In one of Meat Loaf’s hits which has become a cult-like classic, Paradise by the Dashboard Light, near the end of the song in a line that is repeated many times, he laments:

                        It was long ago and it was far away,
                        And it was so much better than it is today.

Meat Loaf, no surprise, wasn’t talking about a great macroeconomic environment or business trends, but it sums up how many people think about the situation we find ourselves in.

Here’s a bit of a contrarian view—I think we are better off today than we were 2 years ago. Here are a few reasons I think that…

·         Because a defeatist attitude will get you one thing—defeat.

·         Because 2 years ago things were so heated—overvalued, overleveraged, oversold, overbuilt, etc.—that there was only one way to go. And we went.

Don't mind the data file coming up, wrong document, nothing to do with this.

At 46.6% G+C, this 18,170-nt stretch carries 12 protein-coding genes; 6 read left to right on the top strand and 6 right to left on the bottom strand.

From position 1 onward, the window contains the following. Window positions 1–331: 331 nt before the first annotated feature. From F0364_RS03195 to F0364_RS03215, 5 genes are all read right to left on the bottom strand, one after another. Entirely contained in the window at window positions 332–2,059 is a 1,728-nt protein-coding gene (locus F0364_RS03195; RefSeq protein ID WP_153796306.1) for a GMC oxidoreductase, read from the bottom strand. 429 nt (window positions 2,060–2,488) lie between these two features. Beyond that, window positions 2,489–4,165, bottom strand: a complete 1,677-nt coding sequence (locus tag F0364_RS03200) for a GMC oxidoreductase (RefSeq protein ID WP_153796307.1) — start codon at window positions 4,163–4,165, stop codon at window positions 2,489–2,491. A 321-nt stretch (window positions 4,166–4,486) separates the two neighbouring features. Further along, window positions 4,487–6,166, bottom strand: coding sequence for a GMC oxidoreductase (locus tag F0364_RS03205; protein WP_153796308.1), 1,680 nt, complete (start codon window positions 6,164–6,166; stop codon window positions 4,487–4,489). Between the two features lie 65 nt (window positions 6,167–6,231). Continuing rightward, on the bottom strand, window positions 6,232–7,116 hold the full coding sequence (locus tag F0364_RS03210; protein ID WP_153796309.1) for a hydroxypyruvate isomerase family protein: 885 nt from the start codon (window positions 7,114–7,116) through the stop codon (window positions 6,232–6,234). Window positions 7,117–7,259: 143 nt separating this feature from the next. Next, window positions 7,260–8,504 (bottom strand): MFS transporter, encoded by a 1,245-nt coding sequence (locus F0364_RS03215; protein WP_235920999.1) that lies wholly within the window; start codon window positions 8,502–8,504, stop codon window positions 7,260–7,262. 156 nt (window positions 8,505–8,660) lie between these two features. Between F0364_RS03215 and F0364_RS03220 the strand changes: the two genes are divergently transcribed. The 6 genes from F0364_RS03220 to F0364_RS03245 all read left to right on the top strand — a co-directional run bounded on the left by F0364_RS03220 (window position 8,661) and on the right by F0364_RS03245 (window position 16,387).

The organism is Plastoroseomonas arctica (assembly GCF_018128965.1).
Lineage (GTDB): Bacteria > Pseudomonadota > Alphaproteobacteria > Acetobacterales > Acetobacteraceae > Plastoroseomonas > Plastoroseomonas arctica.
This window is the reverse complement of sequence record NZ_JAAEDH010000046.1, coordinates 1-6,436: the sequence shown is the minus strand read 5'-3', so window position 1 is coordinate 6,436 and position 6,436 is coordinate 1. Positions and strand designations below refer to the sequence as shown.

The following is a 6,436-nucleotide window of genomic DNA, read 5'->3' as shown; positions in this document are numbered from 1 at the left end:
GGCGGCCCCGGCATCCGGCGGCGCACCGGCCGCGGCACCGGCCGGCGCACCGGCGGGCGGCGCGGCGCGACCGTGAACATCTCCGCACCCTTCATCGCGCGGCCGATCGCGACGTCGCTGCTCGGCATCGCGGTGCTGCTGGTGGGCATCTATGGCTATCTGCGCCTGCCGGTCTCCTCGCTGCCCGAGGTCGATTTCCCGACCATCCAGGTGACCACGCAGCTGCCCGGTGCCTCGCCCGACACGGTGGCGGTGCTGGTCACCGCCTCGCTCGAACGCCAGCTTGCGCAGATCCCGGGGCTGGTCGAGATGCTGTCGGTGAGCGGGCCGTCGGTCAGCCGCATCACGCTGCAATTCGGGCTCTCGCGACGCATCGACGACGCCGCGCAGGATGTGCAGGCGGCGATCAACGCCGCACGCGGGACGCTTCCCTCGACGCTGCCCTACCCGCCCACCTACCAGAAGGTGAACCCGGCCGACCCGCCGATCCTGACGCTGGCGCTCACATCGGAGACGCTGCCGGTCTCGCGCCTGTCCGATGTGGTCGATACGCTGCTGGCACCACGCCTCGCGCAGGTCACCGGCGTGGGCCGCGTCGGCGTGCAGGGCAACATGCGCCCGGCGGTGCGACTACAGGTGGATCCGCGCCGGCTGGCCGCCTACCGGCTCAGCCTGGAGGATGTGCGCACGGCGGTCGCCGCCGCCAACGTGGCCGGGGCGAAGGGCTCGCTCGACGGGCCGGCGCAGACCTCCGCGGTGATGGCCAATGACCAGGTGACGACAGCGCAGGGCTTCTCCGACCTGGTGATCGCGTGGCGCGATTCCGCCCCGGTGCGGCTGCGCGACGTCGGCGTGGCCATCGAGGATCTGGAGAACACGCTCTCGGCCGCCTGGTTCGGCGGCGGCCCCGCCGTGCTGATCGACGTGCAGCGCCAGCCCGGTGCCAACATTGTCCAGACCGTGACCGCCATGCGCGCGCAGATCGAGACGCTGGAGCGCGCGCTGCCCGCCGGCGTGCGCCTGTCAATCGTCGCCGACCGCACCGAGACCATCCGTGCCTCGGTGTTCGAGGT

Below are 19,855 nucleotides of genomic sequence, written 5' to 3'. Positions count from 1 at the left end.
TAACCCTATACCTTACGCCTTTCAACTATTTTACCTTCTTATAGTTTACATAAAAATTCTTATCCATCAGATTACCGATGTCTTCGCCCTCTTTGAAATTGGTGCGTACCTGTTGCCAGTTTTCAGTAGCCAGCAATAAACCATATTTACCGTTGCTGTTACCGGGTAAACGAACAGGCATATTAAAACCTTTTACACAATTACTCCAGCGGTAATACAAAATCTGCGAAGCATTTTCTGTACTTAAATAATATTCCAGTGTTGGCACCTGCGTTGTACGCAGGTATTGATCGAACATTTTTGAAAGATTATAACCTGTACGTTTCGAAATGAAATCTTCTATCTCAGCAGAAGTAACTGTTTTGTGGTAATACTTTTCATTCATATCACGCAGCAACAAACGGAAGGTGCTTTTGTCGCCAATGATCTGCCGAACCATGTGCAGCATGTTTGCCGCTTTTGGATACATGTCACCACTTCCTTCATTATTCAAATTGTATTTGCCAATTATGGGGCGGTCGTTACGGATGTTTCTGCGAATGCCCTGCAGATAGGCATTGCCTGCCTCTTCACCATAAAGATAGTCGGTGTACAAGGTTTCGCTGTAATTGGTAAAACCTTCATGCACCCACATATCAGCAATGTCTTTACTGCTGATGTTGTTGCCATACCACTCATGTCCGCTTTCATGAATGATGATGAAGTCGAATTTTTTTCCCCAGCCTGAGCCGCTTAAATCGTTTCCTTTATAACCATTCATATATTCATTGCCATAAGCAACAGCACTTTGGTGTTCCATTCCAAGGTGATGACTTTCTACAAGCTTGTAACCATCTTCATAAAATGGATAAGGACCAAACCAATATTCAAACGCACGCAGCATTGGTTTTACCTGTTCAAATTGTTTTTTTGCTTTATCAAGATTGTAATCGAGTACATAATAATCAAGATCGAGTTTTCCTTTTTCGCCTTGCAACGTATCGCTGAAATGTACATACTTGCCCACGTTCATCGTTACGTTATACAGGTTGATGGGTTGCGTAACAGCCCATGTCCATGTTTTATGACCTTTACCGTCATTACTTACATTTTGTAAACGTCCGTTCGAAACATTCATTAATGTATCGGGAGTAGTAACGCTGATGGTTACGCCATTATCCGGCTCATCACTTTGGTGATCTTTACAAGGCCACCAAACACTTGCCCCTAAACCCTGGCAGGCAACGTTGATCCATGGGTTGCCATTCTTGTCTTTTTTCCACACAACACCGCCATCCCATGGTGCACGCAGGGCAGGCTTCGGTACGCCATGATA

·         Because today we have a base to build on that is much more solid. A base we can grow from. Instead of treading on thin ice waiting to fall, we are now in a position to slowly, steadily, fundamentally grow again.

·         Because now we have all been through Marine Boot Camp. The Marines “knock ‘em down to build ‘em up.” We’ve been knocked down. We’ve learned a lot. We’ve survived and it will make us stronger.

So, as we head into 2010, I am very bullish. I am excited about the things that we are going to see in the coming years. I am excited for steady, controlled, fundamental growth that creates a stronger economy and more wealth for more people.

Best wishes for a prosperous 2010. We’re headed in the right direction now!

Phil Bounsall